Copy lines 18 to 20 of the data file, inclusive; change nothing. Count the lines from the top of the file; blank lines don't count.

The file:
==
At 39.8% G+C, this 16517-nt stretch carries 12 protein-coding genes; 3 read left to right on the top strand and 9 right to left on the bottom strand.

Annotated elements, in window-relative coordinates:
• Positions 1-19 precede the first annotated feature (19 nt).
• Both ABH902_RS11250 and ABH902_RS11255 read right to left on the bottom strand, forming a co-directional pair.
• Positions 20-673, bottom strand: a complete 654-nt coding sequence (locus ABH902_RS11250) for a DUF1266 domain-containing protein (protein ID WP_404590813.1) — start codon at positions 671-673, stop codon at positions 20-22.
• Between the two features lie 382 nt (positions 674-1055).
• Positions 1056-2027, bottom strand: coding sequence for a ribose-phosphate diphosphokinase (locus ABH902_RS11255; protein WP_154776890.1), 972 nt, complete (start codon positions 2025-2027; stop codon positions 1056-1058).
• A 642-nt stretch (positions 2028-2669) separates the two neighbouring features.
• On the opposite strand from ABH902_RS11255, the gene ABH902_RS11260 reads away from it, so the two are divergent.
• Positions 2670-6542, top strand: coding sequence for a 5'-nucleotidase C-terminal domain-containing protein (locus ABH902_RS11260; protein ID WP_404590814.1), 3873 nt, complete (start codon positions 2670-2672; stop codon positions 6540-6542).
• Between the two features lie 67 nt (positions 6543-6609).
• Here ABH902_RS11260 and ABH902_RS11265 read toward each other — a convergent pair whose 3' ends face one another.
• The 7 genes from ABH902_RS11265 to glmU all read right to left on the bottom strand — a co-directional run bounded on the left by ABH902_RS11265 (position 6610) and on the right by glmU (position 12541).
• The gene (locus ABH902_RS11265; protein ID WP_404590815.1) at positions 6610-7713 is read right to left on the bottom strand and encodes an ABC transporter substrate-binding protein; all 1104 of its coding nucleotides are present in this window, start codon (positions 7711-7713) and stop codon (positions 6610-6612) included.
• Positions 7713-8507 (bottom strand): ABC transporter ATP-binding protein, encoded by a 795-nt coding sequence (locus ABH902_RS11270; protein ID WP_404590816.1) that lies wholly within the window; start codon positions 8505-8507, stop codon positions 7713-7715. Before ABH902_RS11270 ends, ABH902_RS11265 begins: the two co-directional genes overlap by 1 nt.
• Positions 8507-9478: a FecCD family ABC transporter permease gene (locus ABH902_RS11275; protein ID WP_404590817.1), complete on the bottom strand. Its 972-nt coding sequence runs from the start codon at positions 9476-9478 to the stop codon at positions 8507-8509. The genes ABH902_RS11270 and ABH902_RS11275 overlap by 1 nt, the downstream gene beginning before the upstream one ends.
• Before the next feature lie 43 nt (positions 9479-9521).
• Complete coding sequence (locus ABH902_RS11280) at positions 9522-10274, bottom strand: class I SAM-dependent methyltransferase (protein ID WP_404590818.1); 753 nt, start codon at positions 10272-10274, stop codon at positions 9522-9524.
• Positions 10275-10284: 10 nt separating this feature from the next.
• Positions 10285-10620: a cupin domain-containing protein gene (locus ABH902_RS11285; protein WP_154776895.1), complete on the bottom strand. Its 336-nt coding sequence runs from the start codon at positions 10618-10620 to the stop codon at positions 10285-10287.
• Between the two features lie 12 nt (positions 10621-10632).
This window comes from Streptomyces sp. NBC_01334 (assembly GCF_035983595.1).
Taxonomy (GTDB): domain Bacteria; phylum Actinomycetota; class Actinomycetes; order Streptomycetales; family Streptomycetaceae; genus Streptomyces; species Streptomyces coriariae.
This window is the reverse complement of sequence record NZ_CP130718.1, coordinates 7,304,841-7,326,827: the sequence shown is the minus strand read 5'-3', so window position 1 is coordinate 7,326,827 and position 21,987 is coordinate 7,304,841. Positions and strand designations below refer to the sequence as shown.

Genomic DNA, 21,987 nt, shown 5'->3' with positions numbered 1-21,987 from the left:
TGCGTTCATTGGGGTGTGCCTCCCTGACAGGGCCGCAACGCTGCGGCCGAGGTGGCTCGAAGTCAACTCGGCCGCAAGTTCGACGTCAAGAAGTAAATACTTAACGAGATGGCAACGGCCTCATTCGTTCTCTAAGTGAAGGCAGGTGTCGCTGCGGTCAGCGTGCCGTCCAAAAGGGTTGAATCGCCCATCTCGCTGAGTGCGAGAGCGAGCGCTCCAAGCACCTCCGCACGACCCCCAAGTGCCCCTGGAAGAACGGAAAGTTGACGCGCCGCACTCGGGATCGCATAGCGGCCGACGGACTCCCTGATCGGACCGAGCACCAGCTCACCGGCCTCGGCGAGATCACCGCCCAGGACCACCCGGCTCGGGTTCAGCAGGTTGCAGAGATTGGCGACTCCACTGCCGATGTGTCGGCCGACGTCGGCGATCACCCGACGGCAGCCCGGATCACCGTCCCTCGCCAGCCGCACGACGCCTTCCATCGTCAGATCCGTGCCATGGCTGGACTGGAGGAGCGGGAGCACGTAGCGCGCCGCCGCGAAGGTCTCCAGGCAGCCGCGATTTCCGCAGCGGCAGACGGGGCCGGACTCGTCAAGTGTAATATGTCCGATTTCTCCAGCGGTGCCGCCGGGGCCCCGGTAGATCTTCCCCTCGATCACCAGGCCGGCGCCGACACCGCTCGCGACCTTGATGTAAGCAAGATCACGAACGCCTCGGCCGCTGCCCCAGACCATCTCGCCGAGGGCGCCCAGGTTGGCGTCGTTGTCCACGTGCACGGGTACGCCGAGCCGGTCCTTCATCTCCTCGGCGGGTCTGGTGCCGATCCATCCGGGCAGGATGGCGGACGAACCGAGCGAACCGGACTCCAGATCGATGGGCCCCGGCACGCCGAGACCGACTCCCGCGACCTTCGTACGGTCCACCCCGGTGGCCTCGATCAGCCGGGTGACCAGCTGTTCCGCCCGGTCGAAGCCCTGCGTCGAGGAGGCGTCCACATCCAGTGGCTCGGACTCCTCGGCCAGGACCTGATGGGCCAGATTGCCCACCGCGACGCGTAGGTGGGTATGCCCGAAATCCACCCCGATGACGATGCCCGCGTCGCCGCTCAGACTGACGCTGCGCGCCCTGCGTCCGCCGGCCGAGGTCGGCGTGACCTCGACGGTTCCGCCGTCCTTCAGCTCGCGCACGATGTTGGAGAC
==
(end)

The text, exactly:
• Complete coding sequence (locus ABH902_RS11280) at positions 9522-10274, bottom strand: class I SAM-dependent methyltransferase (protein ID WP_404590818.1); 753 nt, start codon at positions 10272-10274, stop codon at positions 9522-9524.
• Positions 10275-10284: 10 nt separating this feature from the next.
• Positions 10285-10620: a cupin domain-containing protein gene (locus ABH902_RS11285; protein WP_154776895.1), complete on the bottom strand. Its 336-nt coding sequence runs from the start codon at positions 10618-10620 to the stop codon at positions 10285-10287.